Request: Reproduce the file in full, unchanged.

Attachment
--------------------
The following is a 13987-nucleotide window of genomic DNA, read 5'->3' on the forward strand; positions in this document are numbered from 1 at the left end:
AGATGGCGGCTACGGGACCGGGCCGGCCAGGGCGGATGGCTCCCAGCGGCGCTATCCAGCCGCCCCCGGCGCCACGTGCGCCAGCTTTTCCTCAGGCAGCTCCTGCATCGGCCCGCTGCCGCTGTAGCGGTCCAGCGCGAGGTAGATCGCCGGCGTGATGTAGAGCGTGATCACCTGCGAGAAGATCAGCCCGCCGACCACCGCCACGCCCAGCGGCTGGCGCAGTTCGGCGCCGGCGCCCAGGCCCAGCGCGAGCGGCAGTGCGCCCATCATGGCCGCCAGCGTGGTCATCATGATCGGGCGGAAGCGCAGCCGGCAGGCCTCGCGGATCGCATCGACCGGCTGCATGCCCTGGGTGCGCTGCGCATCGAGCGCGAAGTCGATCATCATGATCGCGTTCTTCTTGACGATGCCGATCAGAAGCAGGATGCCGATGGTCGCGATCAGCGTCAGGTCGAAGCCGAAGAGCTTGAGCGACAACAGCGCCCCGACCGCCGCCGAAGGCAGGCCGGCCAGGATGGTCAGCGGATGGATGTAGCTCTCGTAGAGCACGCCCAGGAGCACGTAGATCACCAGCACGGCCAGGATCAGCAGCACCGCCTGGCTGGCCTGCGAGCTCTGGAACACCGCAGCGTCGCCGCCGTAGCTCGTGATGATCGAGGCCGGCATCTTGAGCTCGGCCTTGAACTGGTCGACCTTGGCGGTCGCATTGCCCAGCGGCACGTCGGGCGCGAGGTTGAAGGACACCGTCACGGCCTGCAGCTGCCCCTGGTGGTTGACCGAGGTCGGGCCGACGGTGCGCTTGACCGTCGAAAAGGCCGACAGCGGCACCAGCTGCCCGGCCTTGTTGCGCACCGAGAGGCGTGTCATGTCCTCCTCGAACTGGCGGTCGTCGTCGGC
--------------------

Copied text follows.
The following is a 13987-nucleotide window of genomic DNA, read 5'->3' on the forward strand; positions in this document are numbered from 1 at the left end:
AGATGGCGGCTACGGGACCGGGCCGGCCAGGGCGGATGGCTCCCAGCGGCGCTATCCAGCCGCCCCCGGCGCCACGTGCGCCAGCTTTTCCTCAGGCAGCTCCTGCATCGGCCCGCTGCCGCTGTAGCGGTCCAGCGCGAGGTAGATCGCCGGCGTGATGTAGAGCGTGATCACCTGCGAGAAGATCAGCCCGCCGACCACCGCCACGCCCAGCGGCTGGCGCAGTTCGGCGCCGGCGCCCAGGCCCAGCGCGAGCGGCAGTGCGCCCATCATGGCCGCCAGCGTGGTCATCATGATCGGGCGGAAGCGCAGCCGGCAGGCCTCGCGGATCGCATCGACCGGCTGCATGCCCTGGGTGCGCTGCGCATCGAGCGCGAAGTCGATCATCATGATCGCGTTCTTCTTGACGATGCCGATCAGAAGCAGGATGCCGATGGTCGCGATCAGCGTCAGGTCGAAGCCGAAGAGCTTGAGCGACAACAGCGCCCCGACCGCCGCCGAAGGCAGGCCGGCCAGGATGGTCAGCGGATGGATGTAGCTCTCGTAGAGCACGCCCAGGAGCACGTAGATCACCAGCACGGCCAGGATCAGCAGCACCGCCTGGCTGGCCTGCGAGCTCTGGAACACCGCAGCGTCGCCGCCGTAGCTCGTGATGATCGAGGCCGGCATCTTGAGCTCGGCCTTGAACTGGTCGACCTTGGCGGTCGCATTGCCCAGCGGCACGTCGGGCGCGAGGTTGAAGGACACCGTCACGGCCTGCAGCTGCCCCTGGTGGTTGACCGAGGTCGGGCCGACGGTGCGCTTGACCGTCGAAAAGGCCGACAGCGGCACCAGCTGCCCGGCCTTGTTGCGCACCGAGAGGCGTGTCATGTCCTCCTCGAACTGGCGGTCGTCGTCGGC